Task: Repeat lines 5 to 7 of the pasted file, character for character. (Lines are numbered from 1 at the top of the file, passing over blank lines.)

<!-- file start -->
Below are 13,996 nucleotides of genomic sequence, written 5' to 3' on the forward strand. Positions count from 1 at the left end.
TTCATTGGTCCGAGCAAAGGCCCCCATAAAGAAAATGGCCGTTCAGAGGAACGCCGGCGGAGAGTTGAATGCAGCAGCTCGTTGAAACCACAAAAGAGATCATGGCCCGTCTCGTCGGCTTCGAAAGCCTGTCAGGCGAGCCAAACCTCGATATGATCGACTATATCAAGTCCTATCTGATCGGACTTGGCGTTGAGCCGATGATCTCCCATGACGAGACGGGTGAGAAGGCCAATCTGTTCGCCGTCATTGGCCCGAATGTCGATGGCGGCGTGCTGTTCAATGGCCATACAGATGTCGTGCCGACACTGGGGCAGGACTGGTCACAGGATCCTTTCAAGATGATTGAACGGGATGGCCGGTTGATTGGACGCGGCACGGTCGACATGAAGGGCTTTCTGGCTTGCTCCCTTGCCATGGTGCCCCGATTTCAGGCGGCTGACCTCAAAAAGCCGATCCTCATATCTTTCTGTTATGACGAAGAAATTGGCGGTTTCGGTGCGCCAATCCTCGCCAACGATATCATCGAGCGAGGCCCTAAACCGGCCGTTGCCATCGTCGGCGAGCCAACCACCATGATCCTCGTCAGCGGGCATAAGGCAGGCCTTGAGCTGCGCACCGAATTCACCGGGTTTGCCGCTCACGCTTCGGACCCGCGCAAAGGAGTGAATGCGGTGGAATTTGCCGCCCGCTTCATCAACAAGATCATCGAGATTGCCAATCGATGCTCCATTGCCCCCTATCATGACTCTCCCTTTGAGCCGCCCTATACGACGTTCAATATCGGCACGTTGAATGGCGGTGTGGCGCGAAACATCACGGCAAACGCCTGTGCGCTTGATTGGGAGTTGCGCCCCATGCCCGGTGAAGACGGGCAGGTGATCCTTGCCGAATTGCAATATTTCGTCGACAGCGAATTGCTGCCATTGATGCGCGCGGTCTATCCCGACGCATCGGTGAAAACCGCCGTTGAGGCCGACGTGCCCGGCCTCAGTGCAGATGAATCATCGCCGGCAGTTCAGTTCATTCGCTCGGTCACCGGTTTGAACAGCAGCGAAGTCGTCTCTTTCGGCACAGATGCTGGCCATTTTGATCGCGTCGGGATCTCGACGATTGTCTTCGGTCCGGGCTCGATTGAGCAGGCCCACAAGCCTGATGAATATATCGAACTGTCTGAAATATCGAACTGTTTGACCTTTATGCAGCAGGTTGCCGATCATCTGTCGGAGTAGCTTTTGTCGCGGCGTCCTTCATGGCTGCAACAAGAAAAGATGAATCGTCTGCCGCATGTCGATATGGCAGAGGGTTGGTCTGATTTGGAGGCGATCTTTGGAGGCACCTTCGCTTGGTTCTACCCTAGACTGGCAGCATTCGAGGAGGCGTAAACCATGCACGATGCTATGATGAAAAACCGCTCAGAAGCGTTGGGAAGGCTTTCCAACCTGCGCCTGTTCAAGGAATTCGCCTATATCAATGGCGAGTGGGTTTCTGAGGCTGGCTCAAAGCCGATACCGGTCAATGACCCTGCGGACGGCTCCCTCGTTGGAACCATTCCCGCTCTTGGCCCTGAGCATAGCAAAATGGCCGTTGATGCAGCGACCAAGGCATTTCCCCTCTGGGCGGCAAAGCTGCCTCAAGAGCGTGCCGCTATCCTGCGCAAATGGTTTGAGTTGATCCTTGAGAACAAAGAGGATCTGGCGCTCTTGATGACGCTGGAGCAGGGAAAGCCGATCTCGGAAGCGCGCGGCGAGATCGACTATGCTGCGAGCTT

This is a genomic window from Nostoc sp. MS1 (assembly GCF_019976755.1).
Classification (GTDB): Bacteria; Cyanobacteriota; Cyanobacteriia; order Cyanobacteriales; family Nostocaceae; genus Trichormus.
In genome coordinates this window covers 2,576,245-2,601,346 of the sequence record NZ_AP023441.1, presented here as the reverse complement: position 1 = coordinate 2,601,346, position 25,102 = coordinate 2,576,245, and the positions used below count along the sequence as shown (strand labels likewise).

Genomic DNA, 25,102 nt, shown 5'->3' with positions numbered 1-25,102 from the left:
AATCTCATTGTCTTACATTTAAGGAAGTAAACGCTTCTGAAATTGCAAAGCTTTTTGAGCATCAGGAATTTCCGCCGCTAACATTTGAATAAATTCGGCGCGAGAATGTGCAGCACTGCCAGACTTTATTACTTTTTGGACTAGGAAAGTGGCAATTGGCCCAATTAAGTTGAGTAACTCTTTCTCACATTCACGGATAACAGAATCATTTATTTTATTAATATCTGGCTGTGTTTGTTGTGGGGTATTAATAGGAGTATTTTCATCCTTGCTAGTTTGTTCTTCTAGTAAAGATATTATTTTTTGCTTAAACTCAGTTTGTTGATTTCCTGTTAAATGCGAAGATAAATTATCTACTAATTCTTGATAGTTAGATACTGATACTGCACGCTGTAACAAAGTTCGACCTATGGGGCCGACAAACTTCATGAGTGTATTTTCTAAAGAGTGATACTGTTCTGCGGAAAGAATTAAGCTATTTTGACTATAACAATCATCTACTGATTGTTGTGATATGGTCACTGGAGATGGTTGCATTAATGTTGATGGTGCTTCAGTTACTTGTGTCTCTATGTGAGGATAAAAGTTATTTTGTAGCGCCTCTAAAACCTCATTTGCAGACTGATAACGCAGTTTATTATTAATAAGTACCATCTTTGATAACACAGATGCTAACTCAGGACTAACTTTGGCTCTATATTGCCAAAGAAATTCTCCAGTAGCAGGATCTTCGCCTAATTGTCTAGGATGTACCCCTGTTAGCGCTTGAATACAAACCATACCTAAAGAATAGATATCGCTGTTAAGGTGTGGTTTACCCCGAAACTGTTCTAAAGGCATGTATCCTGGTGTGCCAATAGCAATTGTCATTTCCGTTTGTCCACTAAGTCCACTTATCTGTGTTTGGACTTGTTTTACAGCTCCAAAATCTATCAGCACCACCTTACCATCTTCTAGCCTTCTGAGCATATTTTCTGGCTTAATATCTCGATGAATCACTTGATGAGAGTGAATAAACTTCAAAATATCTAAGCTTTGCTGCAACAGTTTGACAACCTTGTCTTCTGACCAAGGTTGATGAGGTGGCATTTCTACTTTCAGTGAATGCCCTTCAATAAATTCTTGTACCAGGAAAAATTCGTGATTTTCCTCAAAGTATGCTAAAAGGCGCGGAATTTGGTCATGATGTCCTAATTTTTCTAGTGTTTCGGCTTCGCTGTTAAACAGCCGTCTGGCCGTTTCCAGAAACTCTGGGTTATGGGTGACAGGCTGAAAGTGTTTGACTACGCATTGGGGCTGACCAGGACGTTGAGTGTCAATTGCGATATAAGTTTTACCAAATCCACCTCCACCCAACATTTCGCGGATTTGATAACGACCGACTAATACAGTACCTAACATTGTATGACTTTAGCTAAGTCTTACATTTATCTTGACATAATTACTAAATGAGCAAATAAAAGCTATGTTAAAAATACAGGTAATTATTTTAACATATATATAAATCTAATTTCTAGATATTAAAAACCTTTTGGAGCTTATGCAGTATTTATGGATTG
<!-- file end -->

In genome coordinates this window covers 2,576,245-2,601,346 of the sequence record NZ_AP023441.1, presented here as the reverse complement: position 1 = coordinate 2,601,346, position 25,102 = coordinate 2,576,245, and the positions used below count along the sequence as shown (strand labels likewise).

Genomic DNA, 25,102 nt, shown 5'->3' with positions numbered 1-25,102 from the left:
AATCTCATTGTCTTACATTTAAGGAAGTAAACGCTTCTGAAATTGCAAAGCTTTTTGAGCATCAGGAATTTCCGCCGCTAACATTTGAATAAATTCGGCGCGAGAATGTGCAGCACTGCCAGACTTTATTACTTTTTGGACTAGGAAAGTGGCAATTGGCCCAATTAAGTTGAGTAACTCTTTCTCACATTCACGGATAACAGAATCATTTATTTTATTAATATCTGGCTGTGTTTGTTGTGGGGTATTAATAGGAGTATTTTCATCCTTGCTAGTTTGTTCTTCTAGTAAAGATATTATTTTTTGCTTAAACTCAGTTTGTTGATTTCCTGTTAAATGCGAAGATAAATTATCTACTAATTCTTGATAGTTAGATACTGATACTGCACGCTGTAACAAAGTTCGACCTATGGGGCCGACAAACTTCATGAGTGTATTTTCTAAAGAGTGATACTGTTCTGCGGAAAGAATTAAGCTATTTTGACTATAACAATCATCTACTGATTGTTGTGATATGGTCACTGGAGATGGTTGCATTAATGTTGATGGTGCTTCAGTTACTTGTGTCTCTATGTGAGGATAAAAGTTATTTTGTAGCGCCTCTAAAACCTCATTTGCAGACTGATAACGCAGTTTATTATTAATAAGTACCATCTTTGATAACACAGATGCTAACTCAGGACTAACTTTGGCTCTATATTGCCAAAGAAATTCTCCAGTAGCAGGATCTTCGCCTAATTGTCTAGGATGTACCCCTGTTAGCGCTTGAATACAAACCATACCTAAAGAATAGATATCGCTGTTAAGGTGTGGTTTACCCCGAAACTGTTCTAAAGGCATGTATCCTGGTGTGCCAATAGCAATTGTCATTTCCGTTTGTCCACTAAGTCCACTTATCTGTGTTTGGACTTGTTTTACAGCTCCAAAATCTATCAGCACCACCTTACCATCTTCTAGCCTTCTGAGCATATTTTCTGGCTTAATATCTCGATGAATCACTTGATGAGAGTGAATAAACTTCAAAATATCTAAGCTTTGCTGCAACAGTTTGACAACCTTGTCTTCTGACCAAGGTTGATGAGGTGGCATTTCTACTTTCAGTGAATGCCCTTCAATAAATTCTTGTACCAGGAAAAATTCGTGATTTTCCTCAAAGTATGCTAAAAGGCGCGGAATTTGGTCATGATGTCCTAATTTTTCTAGTGTTTCGGCTTCGCTGTTAAACAGCCGTCTGGCCGTTTCCAGAAACTCTGGGTTATGGGTGACAGGCTGAAAGTGTTTGACTACGCATTGGGGCTGACCAGGACGTTGAGTGTCAATTGCGATATAAGTTTTACCAAATCCACCTCCACCCAACATTTCGCGGATTTGATAACGACCGACTAATACAGTACCTAACATTGTATGACTTTAGCTAAGTCTTACATTTATCTTGACATAATTACTAAATGAGCAAATAAAAGCTATGTTAAAAATACAGGTAATTATTTTAACATATATATAAATCTAATTTCTAGATATTAAAAACCTTTTGGAGCTTATGCAGTATTTATGGATTG